7 May 2014
Children play by the edge of the garbage dump near their refuge in Bechouat. (photo: Tamara Hadi)
Diane Handal visited Lebanon’s Bekaa Valley last fall and wrote about some of the work being done to help refugees there in the spring edition of ONE. Below, she offers some personal details from her visit.
On the drive to Bekaa, church steeples dotted the landscape and gold domes sparkled in the sun with matching minarets. Racy billboards of a scantily dressed woman wearing a hijab and fishnet stockings with high black boots advertised some French beauty product.
Lebanese soldiers stood guard at checkpoints holding AK-47’s every 10 miles or so — not bothering to check anyone, just waving cars on.
Passing the Sunni community, big posters of Rafic Hariri, former prime minister of Lebanon, appeared. Several miles later was a Shiite area. Hassan Nasrullah’s gray bearded face, wire glasses, and black turban boasted of Hezbollah’s presence to everyone passing. One poster had Nasrullah standing with the Syrian president, Bashar al Assad.
Posters of soldiers with machine guns and martyrs who had died in Syria draped the median, with Hezbollah flags on each side of the road.
Men walked with black and white checked keffiyehs (a kind of headdress) around their necks, a symbol of the revolution. Women were dressed from head to toe in black, a show of mourning.
They are getting ready for Ashura this week. It is the Shiite anniversary marking the martyrdom of Hussein, the grandson of the prophet.
The mountains shelter pretty little villages and farms, which extend outward to the roads. The Bekaa Valley is truly beautiful. But all is not as lovely and simple as it seems.
In Bekaa, photographer Tamara Hadi and I were the guests of Sister Giselle, Sister Micheline and Sister Rita at the convent in the vicinity of Deir el Ahmar. The area is filled with farms that grow hashish and the money made from this enterprise is enormous. The cartels come in from as far away as Colombia and a great deal of money changes hands. The mansions in this otherwise modest Christian area are self-explanatory.
I celebrated the Divine Liturgy at a Maronite church near Deir el Ahmar with Sisters Micheline and Rita. The villagers were elderly and dressed in dark grays and black. One woman wore an old-fashioned lace veil on her head. The liturgy was rich with song.
We stopped later — at my request — to find some milk for our tea and cocoa. Sister Micheline drove to the home of a family she knew had fresh cow’s milk. The family’s three children attend the nun’s school. Tobacco leaves hung in the garden, drying next to the clothes.
When we arrived back at the convent, Sister Giselle boiled the milk and it was delicious! The sisters were excited, as they never have real milk for their coffee — only powdered.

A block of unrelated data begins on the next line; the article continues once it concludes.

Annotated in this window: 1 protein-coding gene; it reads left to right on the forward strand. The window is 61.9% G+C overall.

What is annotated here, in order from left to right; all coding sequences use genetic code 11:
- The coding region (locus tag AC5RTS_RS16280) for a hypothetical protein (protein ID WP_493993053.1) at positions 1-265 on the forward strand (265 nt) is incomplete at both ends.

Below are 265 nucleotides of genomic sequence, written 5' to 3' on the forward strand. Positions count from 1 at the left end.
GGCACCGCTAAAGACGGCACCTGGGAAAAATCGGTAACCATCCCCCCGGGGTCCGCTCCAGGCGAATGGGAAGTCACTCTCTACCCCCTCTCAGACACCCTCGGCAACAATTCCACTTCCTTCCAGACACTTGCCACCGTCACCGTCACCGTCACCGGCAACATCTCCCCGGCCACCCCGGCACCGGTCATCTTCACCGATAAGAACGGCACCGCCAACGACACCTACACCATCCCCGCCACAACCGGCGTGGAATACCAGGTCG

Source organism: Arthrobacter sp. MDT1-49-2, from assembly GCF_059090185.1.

Sister Micheline is the founder and director of a fabulous school in the Deir el Ahmar area — and she’s one remarkable woman. At the present, there are over 200 Syrian refugee students attending school in the morning. The afternoon program is for the Lebanese children to do homework and, for some, remedial work. She was inspiring in her energy, her drive, her determination and her faith. She began with nothing and is now a legend in the region. People flock to her door daily and, sadly, she has to turn many away as the resources are limited.
But I had a sobering and very sad three days interviewing the Syrian refugees in Bekaa Valley.
Many had came over the border from Homs, Aleppo and other cities with nothing but the clothes on their backs. Now, they are living in tents, dependent on the kindness of strangers.
One mother with whom I spoke kept smiling as she told me that at night she feared the big rats that entered their two small rooms as the family slept on the floor.
I was truly shaken the first day. I had a hard time doing my job. It was all surreal and I felt nausea creeping over me.
But fortunately, for these refugees, Sister Micheline and CNEWA together are helping them as much as possible with blankets, food, mattresses and jackets for the winter season.
In the two videos below, Diane Handal discusses more of what she saw and experienced in Lebanon. You can read more about how Sister Micheline and others are changing lives in the Bekaa Valley, check out Syria, Shepherds and Sheep in the spring edition of ONE. And to support Syrian refugees in Lebanon, visit our Emergency: Syria page.
Tags: Lebanon Refugees Syrian Civil War Sisters ONE magazine